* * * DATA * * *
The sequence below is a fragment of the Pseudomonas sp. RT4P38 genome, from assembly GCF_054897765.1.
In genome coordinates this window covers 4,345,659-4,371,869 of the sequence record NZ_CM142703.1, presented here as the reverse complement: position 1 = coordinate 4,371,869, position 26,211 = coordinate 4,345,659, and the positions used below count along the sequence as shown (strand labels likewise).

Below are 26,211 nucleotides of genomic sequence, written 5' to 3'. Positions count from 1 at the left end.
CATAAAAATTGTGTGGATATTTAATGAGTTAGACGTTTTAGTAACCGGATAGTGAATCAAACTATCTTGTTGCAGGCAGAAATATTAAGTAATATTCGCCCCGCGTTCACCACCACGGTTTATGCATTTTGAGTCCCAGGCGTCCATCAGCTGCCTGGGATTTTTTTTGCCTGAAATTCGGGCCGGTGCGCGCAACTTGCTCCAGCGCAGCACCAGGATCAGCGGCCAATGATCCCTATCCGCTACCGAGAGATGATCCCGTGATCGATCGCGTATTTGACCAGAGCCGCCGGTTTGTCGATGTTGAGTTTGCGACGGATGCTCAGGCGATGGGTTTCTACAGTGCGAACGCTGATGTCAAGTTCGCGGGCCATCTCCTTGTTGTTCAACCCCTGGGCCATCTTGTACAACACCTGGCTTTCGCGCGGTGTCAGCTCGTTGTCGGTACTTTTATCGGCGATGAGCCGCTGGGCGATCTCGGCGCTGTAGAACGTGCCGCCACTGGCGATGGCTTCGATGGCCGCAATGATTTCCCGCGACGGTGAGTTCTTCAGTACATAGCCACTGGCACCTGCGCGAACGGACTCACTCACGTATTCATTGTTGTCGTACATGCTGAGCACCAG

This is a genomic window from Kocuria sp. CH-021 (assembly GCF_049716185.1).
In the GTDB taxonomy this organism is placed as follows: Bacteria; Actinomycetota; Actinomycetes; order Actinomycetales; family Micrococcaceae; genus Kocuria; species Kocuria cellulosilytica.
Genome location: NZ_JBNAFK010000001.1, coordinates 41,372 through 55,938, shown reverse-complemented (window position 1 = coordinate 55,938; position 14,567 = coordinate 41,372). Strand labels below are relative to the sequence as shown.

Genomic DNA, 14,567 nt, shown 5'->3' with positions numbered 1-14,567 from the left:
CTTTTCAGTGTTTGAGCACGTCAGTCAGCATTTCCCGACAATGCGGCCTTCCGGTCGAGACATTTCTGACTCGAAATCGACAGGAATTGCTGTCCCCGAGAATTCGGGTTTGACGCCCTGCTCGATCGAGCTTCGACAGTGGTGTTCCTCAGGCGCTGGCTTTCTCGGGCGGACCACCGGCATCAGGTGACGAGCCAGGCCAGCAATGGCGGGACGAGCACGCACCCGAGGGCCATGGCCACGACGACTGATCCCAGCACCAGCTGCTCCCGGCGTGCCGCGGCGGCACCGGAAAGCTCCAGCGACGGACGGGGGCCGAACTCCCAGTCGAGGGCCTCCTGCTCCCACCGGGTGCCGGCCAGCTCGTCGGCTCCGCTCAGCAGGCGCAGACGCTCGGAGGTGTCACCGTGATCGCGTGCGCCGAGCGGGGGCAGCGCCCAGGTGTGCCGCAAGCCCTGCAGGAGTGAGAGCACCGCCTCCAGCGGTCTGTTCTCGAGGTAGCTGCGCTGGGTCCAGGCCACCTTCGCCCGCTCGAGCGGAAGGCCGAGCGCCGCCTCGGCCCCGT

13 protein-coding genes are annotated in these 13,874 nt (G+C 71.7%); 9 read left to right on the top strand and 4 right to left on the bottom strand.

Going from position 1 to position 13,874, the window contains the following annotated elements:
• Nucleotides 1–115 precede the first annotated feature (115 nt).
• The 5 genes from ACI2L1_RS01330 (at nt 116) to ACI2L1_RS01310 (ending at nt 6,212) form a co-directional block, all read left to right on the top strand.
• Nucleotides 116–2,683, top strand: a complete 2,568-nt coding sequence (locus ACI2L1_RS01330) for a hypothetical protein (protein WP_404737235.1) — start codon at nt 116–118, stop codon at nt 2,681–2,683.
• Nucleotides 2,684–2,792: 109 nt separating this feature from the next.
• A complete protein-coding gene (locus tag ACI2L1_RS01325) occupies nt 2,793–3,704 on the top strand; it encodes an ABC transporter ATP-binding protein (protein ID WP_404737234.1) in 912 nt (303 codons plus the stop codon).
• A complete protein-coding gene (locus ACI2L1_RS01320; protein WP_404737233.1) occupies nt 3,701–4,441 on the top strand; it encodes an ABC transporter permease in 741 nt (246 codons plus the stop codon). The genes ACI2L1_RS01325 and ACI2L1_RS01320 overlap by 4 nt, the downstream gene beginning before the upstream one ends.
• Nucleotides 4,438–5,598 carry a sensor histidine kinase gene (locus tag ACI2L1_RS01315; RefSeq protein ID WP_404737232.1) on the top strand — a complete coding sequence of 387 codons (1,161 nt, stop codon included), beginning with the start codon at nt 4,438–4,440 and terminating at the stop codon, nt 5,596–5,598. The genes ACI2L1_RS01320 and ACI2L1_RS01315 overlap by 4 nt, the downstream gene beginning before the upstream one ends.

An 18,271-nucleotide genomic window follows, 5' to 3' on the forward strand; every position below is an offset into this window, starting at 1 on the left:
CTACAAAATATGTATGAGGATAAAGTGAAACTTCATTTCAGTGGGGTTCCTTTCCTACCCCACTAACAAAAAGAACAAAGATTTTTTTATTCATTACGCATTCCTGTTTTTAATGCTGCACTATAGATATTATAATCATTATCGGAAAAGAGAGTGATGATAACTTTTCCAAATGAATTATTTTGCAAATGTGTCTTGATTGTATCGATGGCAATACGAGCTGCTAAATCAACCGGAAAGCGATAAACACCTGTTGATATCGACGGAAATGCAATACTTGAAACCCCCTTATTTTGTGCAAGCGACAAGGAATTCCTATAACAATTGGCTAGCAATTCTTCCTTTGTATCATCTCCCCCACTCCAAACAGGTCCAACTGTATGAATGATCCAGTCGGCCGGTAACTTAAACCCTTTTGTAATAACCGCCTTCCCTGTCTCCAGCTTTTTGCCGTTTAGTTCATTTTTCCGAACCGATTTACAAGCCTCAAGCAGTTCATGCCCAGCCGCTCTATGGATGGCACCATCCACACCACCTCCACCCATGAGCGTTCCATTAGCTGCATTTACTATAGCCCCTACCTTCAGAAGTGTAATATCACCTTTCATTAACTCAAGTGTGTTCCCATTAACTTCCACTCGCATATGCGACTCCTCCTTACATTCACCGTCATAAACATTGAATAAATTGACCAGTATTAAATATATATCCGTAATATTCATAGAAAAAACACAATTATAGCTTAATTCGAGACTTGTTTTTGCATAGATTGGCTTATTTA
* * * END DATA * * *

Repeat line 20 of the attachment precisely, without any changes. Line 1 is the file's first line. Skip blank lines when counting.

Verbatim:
CTACAAAATATGTATGAGGATAAAGTGAAACTTCATTTCAGTGGGGTTCCTTTCCTACCCCACTAACAAAAAGAACAAAGATTTTTTTATTCATTACGCATTCCTGTTTTTAATGCTGCACTATAGATATTATAATCATTATCGGAAAAGAGAGTGATGATAACTTTTCCAAATGAATTATTTTGCAAATGTGTCTTGATTGTATCGATGGCAATACGAGCTGCTAAATCAACCGGAAAGCGATAAACACCTGTTGATATCGACGGAAATGCAATACTTGAAACCCCCTTATTTTGTGCAAGCGACAAGGAATTCCTATAACAATTGGCTAGCAATTCTTCCTTTGTATCATCTCCCCCACTCCAAACAGGTCCAACTGTATGAATGATCCAGTCGGCCGGTAACTTAAACCCTTTTGTAATAACCGCCTTCCCTGTCTCCAGCTTTTTGCCGTTTAGTTCATTTTTCCGAACCGATTTACAAGCCTCAAGCAGTTCATGCCCAGCCGCTCTATGGATGGCACCATCCACACCACCTCCACCCATGAGCGTTCCATTAGCTGCATTTACTATAGCCCCTACCTTCAGAAGTGTAATATCACCTTTCATTAACTCAAGTGTGTTCCCATTAACTTCCACTCGCATATGCGACTCCTCCTTACATTCACCGTCATAAACATTGAATAAATTGACCAGTATTAAATATATATCCGTAATATTCATAGAAAAAACACAATTATAGCTTAATTCGAGACTTGTTTTTGCATAGATTGGCTTATTTA